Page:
Comportamento do Consumidor/estatística & dados numéricos , Ingestão de Líquidos , Ingestão de Energia , Bebidas Adoçadas com Açúcar/análise , Impostos/estatística & dados numéricos , Adulto , Estudos Transversais , Humanos , África do Sul , Adulto Jovem
12.
Prev Med ; 148: 106562, 2021 07.
Artigo em Inglês | MEDLINE | ID: mdl-33878350

RESUMO

Sugary drink warnings are a promising policy for reducing sugary drink consumption, but it remains unknown how to design warnings to maximize their impact overall and among diverse population groups, including parents of Latino ethnicity and parents with low English use. In 2019, we randomized US parents of children ages 2-12 (n = 1078, 48% Latino ethnicity, 13% low English use) to one topic (one of four warnings, or a neutral control), which they viewed on three designs (text-only, icon, and graphic) to assess reactions to the various warnings on sugary drinks. All warning topics were perceived as more effective than the control (average differential effect [ADE] ranged from 1.77 to 1.84 [5-point Likert scale], all p < .001). All warning topics also led to greater thinking about harms of sugary drinks (all p < .001) and lower purchase intentions (all p < .01). Compared to text-only warnings, icon (ADE = 0.18) and graphic warnings (ADE = 0.30) elicited higher perceived message effectiveness, as well as greater thinking about the harms of sugary drinks, lower perceived healthfulness, and lower purchase intentions (all p < .001). The impact of icon warnings (vs. text warnings) was stronger for parents with low English use, compared to those with high English use (p = .024). Similarly, the impact of icon (vs. text warnings) was stronger for Latino parents than non-Latino parents (p = .034). This experimental study indicates that many warning topics hold promise for behavior change and that including images with warnings could increase warning efficacy, particularly among Latino parents and parents with low English use. Clinical Trial Registration: NCT04382599.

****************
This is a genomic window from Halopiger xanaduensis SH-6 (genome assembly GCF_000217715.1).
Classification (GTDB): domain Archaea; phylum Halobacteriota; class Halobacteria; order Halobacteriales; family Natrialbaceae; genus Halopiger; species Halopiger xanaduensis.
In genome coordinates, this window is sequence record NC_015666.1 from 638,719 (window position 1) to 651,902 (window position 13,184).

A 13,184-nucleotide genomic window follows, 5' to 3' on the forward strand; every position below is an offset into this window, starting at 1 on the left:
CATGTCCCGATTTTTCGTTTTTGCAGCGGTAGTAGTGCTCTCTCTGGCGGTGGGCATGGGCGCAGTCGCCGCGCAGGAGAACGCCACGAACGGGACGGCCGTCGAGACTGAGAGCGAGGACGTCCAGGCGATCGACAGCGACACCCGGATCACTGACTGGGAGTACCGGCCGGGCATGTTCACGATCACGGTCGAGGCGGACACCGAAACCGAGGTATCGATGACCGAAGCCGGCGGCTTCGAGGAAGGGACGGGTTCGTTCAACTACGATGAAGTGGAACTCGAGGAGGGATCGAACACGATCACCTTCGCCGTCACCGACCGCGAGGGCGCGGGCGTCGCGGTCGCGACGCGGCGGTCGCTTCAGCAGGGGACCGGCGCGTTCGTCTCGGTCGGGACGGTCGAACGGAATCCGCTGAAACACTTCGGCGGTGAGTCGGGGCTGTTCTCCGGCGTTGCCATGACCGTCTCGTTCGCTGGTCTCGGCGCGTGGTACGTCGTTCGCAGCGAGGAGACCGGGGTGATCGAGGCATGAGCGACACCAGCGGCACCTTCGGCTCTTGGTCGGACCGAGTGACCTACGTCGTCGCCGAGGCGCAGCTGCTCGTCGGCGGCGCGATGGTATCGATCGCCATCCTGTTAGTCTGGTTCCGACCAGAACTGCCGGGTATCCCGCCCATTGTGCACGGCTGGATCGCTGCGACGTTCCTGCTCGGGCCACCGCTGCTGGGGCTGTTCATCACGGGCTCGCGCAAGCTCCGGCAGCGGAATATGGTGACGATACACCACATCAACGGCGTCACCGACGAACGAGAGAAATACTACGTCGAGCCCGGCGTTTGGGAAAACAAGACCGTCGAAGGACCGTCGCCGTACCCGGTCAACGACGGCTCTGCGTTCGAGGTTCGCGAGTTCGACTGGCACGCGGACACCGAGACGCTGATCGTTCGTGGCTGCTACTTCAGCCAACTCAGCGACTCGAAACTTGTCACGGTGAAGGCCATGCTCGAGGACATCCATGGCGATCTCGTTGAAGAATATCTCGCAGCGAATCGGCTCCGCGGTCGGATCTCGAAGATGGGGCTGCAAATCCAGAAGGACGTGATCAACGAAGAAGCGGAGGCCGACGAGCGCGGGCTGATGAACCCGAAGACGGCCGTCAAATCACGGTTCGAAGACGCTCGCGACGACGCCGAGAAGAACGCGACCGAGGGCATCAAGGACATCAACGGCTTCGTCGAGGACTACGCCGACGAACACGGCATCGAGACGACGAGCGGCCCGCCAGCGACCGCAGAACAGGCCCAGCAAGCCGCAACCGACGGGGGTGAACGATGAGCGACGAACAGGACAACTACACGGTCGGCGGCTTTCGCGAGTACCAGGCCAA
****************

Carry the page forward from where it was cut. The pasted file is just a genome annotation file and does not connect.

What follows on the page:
Assuntos
Bebidas , Comportamento do Consumidor , Rotulagem de Alimentos , Criança , Pré-Escolar , Suplementos Nutricionais , Hispano-Americanos , Humanos , Pais
13.
Appetite ; 164: 105234, 2021 09 01.
Artigo em Inglês | MEDLINE | ID: mdl-33823230

RESUMO